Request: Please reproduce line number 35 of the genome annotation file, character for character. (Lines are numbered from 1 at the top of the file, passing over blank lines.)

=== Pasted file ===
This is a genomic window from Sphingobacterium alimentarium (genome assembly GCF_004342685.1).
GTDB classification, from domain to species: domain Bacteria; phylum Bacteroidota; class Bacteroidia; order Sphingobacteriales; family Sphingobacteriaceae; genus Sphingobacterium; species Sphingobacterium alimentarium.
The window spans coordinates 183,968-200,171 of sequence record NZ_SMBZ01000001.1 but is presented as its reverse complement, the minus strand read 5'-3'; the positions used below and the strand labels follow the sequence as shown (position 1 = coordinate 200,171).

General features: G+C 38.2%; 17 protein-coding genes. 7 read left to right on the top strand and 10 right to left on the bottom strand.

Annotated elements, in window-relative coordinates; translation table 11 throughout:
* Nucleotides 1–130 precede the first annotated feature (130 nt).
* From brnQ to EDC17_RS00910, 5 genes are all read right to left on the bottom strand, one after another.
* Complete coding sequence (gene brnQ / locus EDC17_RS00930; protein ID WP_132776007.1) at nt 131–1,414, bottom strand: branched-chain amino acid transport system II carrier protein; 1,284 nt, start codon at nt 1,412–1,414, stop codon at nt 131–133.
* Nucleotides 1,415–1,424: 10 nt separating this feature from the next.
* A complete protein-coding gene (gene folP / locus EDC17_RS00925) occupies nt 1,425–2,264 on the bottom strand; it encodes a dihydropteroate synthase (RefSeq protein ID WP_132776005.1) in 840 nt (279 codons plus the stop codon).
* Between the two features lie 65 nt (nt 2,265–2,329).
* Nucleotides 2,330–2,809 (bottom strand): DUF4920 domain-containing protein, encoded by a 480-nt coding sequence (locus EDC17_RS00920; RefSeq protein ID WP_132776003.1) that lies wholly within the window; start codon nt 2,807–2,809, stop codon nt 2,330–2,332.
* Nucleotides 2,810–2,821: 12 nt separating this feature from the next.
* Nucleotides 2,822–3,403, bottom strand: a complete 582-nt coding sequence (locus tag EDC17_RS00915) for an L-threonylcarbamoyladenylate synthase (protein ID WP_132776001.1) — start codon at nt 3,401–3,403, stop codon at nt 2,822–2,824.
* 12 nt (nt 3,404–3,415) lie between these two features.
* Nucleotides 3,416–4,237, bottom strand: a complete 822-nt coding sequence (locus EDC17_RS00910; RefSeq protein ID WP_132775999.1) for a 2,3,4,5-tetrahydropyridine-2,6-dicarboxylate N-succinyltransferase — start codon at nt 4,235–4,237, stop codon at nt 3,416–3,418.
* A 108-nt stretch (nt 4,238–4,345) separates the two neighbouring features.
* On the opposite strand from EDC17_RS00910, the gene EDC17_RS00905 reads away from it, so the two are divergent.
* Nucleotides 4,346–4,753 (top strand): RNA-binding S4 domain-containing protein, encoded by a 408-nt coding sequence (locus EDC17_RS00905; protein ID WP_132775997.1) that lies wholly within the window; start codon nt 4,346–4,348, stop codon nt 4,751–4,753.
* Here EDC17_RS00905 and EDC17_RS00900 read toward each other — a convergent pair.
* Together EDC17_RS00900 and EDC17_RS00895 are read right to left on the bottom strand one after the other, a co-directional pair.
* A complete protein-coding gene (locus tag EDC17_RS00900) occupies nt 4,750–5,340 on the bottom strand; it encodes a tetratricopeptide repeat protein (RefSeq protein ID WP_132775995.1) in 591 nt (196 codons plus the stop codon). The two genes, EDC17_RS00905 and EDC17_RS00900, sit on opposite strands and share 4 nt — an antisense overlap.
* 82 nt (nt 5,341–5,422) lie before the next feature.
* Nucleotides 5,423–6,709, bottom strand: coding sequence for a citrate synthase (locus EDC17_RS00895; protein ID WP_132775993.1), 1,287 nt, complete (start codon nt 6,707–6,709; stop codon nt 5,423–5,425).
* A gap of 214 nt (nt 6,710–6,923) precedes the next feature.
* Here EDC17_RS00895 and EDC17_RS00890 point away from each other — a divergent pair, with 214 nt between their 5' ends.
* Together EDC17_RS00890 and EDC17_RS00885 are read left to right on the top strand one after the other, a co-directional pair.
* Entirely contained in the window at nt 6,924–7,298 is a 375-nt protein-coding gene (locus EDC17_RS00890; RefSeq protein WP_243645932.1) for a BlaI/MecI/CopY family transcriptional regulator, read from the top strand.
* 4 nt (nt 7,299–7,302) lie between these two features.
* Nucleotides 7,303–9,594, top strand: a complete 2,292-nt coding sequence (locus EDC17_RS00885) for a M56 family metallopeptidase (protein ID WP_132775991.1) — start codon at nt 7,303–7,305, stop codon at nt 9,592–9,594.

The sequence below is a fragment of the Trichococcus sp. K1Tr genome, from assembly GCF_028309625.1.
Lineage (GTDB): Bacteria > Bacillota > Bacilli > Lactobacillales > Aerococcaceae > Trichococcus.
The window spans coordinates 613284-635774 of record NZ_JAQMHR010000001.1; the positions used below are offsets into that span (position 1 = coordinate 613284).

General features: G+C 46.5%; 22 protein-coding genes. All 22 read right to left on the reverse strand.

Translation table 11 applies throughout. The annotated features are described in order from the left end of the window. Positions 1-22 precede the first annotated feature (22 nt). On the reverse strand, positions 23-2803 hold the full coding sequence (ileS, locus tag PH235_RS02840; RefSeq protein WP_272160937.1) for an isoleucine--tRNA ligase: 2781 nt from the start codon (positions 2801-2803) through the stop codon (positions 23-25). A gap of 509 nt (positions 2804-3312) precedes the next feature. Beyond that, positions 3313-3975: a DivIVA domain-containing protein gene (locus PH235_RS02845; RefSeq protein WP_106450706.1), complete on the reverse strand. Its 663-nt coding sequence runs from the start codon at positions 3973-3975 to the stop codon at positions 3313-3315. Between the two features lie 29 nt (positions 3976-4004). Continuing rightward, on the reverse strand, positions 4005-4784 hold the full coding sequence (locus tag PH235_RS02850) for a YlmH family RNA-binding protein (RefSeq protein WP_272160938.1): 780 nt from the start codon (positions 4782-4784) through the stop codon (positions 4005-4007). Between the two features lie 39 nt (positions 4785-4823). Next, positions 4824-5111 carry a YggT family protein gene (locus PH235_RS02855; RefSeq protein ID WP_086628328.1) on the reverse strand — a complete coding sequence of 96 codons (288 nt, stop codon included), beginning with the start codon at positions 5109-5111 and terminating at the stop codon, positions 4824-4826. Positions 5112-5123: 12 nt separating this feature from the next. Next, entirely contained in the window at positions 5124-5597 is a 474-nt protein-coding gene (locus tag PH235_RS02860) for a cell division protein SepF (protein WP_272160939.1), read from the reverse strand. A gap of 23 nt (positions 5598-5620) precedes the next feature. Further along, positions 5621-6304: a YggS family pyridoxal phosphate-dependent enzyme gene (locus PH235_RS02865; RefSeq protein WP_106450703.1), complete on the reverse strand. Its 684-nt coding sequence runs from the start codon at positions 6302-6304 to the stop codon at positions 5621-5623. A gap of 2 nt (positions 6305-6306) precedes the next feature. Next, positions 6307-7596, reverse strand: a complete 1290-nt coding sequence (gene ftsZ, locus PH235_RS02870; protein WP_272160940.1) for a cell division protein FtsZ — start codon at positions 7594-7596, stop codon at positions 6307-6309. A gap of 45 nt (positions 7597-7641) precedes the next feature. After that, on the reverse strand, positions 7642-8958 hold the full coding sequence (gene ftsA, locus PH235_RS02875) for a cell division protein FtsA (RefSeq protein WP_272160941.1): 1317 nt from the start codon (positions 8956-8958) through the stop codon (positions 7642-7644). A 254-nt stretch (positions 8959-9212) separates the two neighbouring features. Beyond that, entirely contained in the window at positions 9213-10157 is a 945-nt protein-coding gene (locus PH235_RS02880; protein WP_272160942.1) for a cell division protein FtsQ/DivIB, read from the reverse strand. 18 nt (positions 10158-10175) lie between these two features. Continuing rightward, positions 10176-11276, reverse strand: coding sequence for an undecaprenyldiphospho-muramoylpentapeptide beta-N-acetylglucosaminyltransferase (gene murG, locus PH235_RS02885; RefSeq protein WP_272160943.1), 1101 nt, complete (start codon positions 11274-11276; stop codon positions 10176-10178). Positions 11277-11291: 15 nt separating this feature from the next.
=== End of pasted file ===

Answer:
Translation table 11 applies throughout. The annotated features are described in order from the left end of the window. Positions 1-22 precede the first annotated feature (22 nt). On the reverse strand, positions 23-2803 hold the full coding sequence (ileS, locus tag PH235_RS02840; RefSeq protein WP_272160937.1) for an isoleucine--tRNA ligase: 2781 nt from the start codon (positions 2801-2803) through the stop codon (positions 23-25). A gap of 509 nt (positions 2804-3312) precedes the next feature. Beyond that, positions 3313-3975: a DivIVA domain-containing protein gene (locus PH235_RS02845; RefSeq protein WP_106450706.1), complete on the reverse strand. Its 663-nt coding sequence runs from the start codon at positions 3973-3975 to the stop codon at positions 3313-3315. Between the two features lie 29 nt (positions 3976-4004). Continuing rightward, on the reverse strand, positions 4005-4784 hold the full coding sequence (locus tag PH235_RS02850) for a YlmH family RNA-binding protein (RefSeq protein WP_272160938.1): 780 nt from the start codon (positions 4782-4784) through the stop codon (positions 4005-4007). Between the two features lie 39 nt (positions 4785-4823). Next, positions 4824-5111 carry a YggT family protein gene (locus PH235_RS02855; RefSeq protein ID WP_086628328.1) on the reverse strand — a complete coding sequence of 96 codons (288 nt, stop codon included), beginning with the start codon at positions 5109-5111 and terminating at the stop codon, positions 4824-4826. Positions 5112-5123: 12 nt separating this feature from the next. Next, entirely contained in the window at positions 5124-5597 is a 474-nt protein-coding gene (locus tag PH235_RS02860) for a cell division protein SepF (protein WP_272160939.1), read from the reverse strand. A gap of 23 nt (positions 5598-5620) precedes the next feature. Further along, positions 5621-6304: a YggS family pyridoxal phosphate-dependent enzyme gene (locus PH235_RS02865; RefSeq protein WP_106450703.1), complete on the reverse strand. Its 684-nt coding sequence runs from the start codon at positions 6302-6304 to the stop codon at positions 5621-5623. A gap of 2 nt (positions 6305-6306) precedes the next feature. Next, positions 6307-7596, reverse strand: a complete 1290-nt coding sequence (gene ftsZ, locus PH235_RS02870; protein WP_272160940.1) for a cell division protein FtsZ — start codon at positions 7594-7596, stop codon at positions 6307-6309. A gap of 45 nt (positions 7597-7641) precedes the next feature. After that, on the reverse strand, positions 7642-8958 hold the full coding sequence (gene ftsA, locus PH235_RS02875) for a cell division protein FtsA (RefSeq protein WP_272160941.1): 1317 nt from the start codon (positions 8956-8958) through the stop codon (positions 7642-7644). A 254-nt stretch (positions 8959-9212) separates the two neighbouring features. Beyond that, entirely contained in the window at positions 9213-10157 is a 945-nt protein-coding gene (locus PH235_RS02880; protein WP_272160942.1) for a cell division protein FtsQ/DivIB, read from the reverse strand. 18 nt (positions 10158-10175) lie between these two features. Continuing rightward, positions 10176-11276, reverse strand: coding sequence for an undecaprenyldiphospho-muramoylpentapeptide beta-N-acetylglucosaminyltransferase (gene murG, locus PH235_RS02885; RefSeq protein WP_272160943.1), 1101 nt, complete (start codon positions 11274-11276; stop codon positions 10176-10178). Positions 11277-11291: 15 nt separating this feature from the next.